The band's recent "Hang" is its most ambitious album yet complete with a string section, a portion of which will be part of the lineup at One Eyed Jacks tonight. 

foxygen by patrick ainsworth for my spilt milk
Sam France of Foxygen at One Eyed Jacks in 2014, by Patrick Ainsworth

Foxygen mines its raw materials from '70s rock but uses it to make something beautifully irreverent and contemporary. On the new Hang, "Avalon" nakedly quotes ABBA without sounding even half as sanitary, perhaps because the quote sits next to Sam France and Jonathan Rado's take on The Kinks' music hall-era output. I hear Bowie, Rundgren, and countless others, but they make no effort to hide those sources. Instead, they make something beautifully irreverent, unruly and their own from the pieces.

The music would be less satisfying if Foxygen borrowed from hitmakers to try to make hits, but the records are never that simple. 2014’s … And Star Power presented two discs’ worth of ideas ranging from beautifully crafted pop to patience-testing sound stretches of sound. For Hang, the band employed a 40-piece string section and producer Dave Fridmann (Flaming Lips, Mercury Rev) to dream big in a different way. “[T]hese songs discuss love, loss, death and disillusionment, themes so universal that they are often overused in music,” writes Mandy Freebairn at Consequence of Sound. “To reinvigorate them, then, France and Rado steer into the skid of the cliché, taking something old and making it their own, unafraid to veer into Pinterest board territory if it means it will get their point across. And the point of Hang is to feel something unapologetically.”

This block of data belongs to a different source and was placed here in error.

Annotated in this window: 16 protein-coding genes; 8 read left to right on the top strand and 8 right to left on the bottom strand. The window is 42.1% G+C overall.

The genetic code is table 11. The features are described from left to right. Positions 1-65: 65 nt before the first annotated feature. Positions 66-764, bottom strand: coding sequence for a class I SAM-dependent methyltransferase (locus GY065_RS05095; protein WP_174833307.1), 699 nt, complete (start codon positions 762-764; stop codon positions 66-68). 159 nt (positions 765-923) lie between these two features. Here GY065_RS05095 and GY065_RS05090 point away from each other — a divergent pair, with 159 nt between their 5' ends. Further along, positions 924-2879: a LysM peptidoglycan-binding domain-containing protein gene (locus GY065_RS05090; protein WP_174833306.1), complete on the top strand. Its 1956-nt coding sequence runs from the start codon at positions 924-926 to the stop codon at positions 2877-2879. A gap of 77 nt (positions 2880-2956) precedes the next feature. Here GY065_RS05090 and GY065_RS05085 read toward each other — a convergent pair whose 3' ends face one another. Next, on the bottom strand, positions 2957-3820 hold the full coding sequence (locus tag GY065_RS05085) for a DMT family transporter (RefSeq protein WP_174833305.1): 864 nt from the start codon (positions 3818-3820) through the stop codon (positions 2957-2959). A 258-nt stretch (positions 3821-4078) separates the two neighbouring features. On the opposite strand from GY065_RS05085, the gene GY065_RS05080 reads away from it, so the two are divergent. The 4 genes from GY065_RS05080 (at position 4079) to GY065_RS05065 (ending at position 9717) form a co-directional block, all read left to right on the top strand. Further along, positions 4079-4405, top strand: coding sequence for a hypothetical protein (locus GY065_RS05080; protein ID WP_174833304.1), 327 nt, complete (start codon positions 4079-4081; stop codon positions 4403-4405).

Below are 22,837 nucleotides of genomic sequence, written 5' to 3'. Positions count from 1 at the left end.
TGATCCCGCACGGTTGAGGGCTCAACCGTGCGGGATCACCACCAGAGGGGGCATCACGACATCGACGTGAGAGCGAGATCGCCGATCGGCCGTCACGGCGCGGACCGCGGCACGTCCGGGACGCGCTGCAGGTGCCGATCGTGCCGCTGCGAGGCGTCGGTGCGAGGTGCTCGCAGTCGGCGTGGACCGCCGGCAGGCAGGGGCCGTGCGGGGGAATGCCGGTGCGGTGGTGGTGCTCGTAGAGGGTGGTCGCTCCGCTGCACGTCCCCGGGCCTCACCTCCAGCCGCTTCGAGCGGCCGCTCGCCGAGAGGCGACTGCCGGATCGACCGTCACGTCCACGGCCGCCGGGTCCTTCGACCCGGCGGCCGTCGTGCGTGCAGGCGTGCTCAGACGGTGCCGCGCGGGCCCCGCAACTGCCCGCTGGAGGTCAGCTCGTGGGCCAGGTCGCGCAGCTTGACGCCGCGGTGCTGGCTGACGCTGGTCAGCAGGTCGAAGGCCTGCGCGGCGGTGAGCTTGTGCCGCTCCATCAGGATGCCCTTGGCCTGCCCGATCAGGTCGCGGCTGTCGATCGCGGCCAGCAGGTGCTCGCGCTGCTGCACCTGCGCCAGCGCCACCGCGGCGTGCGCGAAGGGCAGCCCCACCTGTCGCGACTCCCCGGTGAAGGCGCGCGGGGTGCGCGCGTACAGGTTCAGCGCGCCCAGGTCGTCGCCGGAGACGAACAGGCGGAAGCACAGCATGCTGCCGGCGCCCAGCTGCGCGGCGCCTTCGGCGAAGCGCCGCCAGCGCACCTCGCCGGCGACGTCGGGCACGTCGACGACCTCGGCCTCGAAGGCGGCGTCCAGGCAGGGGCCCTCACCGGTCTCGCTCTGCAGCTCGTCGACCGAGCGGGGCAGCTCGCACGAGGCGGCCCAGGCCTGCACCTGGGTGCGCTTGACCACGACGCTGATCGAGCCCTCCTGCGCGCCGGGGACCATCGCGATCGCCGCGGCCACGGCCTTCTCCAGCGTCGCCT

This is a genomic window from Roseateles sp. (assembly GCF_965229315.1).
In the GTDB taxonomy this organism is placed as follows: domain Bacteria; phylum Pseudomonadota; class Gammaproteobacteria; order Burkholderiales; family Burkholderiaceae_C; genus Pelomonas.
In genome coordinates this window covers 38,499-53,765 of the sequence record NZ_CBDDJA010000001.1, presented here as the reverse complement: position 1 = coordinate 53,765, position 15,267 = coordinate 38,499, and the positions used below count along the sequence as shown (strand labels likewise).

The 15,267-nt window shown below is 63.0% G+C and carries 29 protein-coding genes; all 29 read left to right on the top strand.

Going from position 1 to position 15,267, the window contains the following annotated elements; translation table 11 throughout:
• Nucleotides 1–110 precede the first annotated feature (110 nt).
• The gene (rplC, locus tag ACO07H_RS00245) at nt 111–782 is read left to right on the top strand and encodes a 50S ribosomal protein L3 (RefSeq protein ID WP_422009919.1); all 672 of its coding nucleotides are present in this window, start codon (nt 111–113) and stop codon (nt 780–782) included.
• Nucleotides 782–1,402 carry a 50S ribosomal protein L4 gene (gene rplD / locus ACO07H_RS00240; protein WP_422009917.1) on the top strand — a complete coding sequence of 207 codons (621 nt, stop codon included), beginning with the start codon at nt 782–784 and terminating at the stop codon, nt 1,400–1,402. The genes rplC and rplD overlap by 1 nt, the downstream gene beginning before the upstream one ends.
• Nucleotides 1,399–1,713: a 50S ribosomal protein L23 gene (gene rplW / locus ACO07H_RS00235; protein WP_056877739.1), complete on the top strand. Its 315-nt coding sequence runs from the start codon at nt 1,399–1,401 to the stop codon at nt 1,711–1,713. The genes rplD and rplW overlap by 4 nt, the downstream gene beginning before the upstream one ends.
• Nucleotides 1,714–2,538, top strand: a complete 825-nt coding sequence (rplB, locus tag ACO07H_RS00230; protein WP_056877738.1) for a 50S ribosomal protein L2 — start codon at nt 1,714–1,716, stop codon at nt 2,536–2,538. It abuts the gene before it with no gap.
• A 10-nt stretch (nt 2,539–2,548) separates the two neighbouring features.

The thought at the center of the whole project is that the members of Foxygen are classic rock-era stars, extreme in all the good and bad ways. France and Rado’s obvious awareness of distance between their stance and their reality gives the band life. They know, we know, but we play along as long as Foxygen gives us reason to. So far, it has.

Foxygen plays One Eyed Jacks on Monday night.